What’s Going On: President Buhari’s 90-Day Flooding Plan, Kampala’s Surge In Ebola Cases & More

notable headlines from around the continent

“What’s Going On” Tallies Notable News Headlines From Across The Continent — The Good, The Bad, And The Horrible — As A Way Of Ensuring That We All Become A More Sagacious African Generation. With This Column, We’re Hoping To Disseminate The Latest Happenings In Our Socio-Political Climate From Across The Continent, Whilst Starting A Conversation About What’s Important For Us To All Discuss. From Political Affairs To Socio-Economic Issues, ‘What’s Going On’ Will Discuss Just That.


Since June, several states in Nigeria have suffered heavy flooding, leading to massive loss of lives and properties. Although the Nigerian government has been slow to act against the heavy torrent, social media and other news platforms have regularly carried these swathes of unfortunate events, partly caused by heavy rainfall and the overflowing of the Lagbo dam from the neighbouring country of Cameroon. 

Across the country, more than thirty states have experienced varying degrees of flood leading many to question the dedication of the present administration in regards to safeguarding its citizens, especially as environmental bodies had warned earlier in the year of severe rainfall throughout 2022. In a very late response, the President Muhammadu Buhari has directed the Minister of Water Resources Suleiman Adamu to lead the Ministries of Environment and Transportation in developing a Comprehensive Plan of Action within ninety days. 

This comes after the President’s vague order for governmental agencies dealing with the flood in Bayelsa, which is the most severely affected state in the country after 700,000 people have been displaced in over 300 communities. Corporate bodies and individuals have donated relief to the state, while residents continue to call on the President to personally visit these places to assess the situation.

Recently, on Monday, the Lagos State government issued new updates on the flood warnings to all waterfront residents of highbrow Ikoyi, Victoria Island, Lekki and coastal areas of Epe and Badagry to be wary of backflow due to high tide in the Lagos Lagoon. Tunji Bello, the State Commissioner for the Environment and Water Resources, also shared that the earlier flood advisory issued by the State to the effect that all those on the banks of Ogun River, particularly residents of Ketu, Alapere, Agric, Owode Onirin, Ajegunle, Alagbole, Kara, Isheri Olowora, Araromi, Otun Orisha community, Agiliti, Maidan, Mile 12, Odo Ogun, Owode Elede, Agboyi I, Agboyi II, Agboyi II and Agboyi III remain vigilant at this period.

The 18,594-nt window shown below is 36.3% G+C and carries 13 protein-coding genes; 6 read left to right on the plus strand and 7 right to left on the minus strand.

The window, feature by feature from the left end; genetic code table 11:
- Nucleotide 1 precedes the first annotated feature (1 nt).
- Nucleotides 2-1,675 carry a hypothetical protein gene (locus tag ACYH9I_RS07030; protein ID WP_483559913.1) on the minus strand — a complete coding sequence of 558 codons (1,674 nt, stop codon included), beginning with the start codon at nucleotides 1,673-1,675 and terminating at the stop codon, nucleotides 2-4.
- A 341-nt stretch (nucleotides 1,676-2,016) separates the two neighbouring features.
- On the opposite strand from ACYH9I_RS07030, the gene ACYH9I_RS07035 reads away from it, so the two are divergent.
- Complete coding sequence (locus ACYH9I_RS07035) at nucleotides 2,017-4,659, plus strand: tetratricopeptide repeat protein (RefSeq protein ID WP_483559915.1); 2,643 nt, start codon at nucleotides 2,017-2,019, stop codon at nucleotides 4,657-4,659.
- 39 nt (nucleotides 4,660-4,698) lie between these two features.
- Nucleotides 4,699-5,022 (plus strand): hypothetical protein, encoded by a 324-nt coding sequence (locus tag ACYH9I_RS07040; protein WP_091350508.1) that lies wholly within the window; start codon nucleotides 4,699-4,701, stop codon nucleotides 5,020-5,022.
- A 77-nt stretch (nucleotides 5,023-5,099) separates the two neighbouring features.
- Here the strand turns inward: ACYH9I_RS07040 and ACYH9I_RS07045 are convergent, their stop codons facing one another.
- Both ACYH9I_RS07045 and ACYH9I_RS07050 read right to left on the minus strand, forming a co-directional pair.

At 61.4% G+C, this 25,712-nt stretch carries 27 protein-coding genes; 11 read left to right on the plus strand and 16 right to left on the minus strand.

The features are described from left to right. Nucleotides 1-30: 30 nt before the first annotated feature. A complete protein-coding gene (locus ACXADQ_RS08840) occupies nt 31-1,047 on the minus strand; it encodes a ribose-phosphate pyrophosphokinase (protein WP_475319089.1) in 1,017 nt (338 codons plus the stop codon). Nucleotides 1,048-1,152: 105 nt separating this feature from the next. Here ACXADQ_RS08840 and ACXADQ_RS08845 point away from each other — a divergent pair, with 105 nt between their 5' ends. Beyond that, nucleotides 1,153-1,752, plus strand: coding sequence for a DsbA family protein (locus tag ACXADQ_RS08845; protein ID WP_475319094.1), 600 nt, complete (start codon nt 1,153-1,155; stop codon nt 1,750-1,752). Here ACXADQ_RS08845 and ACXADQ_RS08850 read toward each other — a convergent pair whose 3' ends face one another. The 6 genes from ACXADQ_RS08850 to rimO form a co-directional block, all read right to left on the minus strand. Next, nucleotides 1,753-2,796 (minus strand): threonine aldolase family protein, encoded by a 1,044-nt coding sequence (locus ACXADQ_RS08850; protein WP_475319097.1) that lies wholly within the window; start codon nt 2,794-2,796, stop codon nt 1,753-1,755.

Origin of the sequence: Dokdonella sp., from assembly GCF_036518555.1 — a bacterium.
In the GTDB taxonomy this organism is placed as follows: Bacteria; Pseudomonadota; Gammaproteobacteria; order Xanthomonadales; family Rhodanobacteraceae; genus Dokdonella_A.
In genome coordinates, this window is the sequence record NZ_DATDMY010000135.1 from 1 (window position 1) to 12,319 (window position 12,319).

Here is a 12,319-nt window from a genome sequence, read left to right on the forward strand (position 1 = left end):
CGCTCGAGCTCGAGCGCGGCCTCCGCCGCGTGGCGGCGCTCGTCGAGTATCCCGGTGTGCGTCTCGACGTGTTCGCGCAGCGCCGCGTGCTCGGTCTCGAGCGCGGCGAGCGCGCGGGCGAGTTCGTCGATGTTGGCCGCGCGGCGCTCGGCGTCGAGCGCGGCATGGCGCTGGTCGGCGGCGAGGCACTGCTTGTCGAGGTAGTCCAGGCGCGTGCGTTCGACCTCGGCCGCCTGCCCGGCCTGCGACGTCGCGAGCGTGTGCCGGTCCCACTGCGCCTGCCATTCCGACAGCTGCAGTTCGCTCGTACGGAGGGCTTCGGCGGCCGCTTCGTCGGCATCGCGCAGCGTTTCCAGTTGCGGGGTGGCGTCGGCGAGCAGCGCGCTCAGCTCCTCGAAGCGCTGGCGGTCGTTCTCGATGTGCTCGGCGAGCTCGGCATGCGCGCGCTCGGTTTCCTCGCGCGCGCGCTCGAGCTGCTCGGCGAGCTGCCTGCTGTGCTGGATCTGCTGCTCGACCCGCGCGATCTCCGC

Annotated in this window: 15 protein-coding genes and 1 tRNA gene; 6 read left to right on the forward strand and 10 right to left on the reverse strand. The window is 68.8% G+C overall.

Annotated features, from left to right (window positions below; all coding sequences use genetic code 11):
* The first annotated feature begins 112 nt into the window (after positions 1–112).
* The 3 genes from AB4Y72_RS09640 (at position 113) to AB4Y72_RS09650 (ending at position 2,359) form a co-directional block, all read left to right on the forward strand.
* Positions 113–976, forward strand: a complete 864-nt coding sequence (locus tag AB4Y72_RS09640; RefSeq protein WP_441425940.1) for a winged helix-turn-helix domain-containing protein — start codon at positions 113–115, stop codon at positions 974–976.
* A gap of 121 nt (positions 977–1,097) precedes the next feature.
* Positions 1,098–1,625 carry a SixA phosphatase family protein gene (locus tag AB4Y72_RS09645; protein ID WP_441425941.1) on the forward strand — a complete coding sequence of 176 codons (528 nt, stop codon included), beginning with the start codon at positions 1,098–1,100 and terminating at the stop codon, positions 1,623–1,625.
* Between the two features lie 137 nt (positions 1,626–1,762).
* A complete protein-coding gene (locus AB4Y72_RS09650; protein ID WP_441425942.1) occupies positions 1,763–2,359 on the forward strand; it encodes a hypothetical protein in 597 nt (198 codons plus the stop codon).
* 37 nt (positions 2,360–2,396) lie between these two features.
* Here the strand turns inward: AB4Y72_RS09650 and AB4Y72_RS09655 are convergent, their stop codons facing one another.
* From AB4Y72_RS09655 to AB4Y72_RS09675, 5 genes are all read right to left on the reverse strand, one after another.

Over fifty people were affected in a devastating attack by islamist terrorism group Al-Shabaab. According to reports the attack on the Somalian hotel started around 12:45 local time and lasted close to six hours after three attackers inside the hotel were shot dead by Jubaland state security forces. Nine people were confirmed dead and 47 injured, including students who were leaving a nearby school at the time of attack. 

The hotel attack was the Shebab’s latest in a few months, after previously hitting the capital Mogadishu and central Somalia. It was carried out by four men including a suicide bomber: he had arrived at the hotel in a car which he blew himself in, before three gunmen proceeded into the building. Al-Shabaab has claimed responsibility for the attack, saying they were targeting a hotel where members of the administration gathered.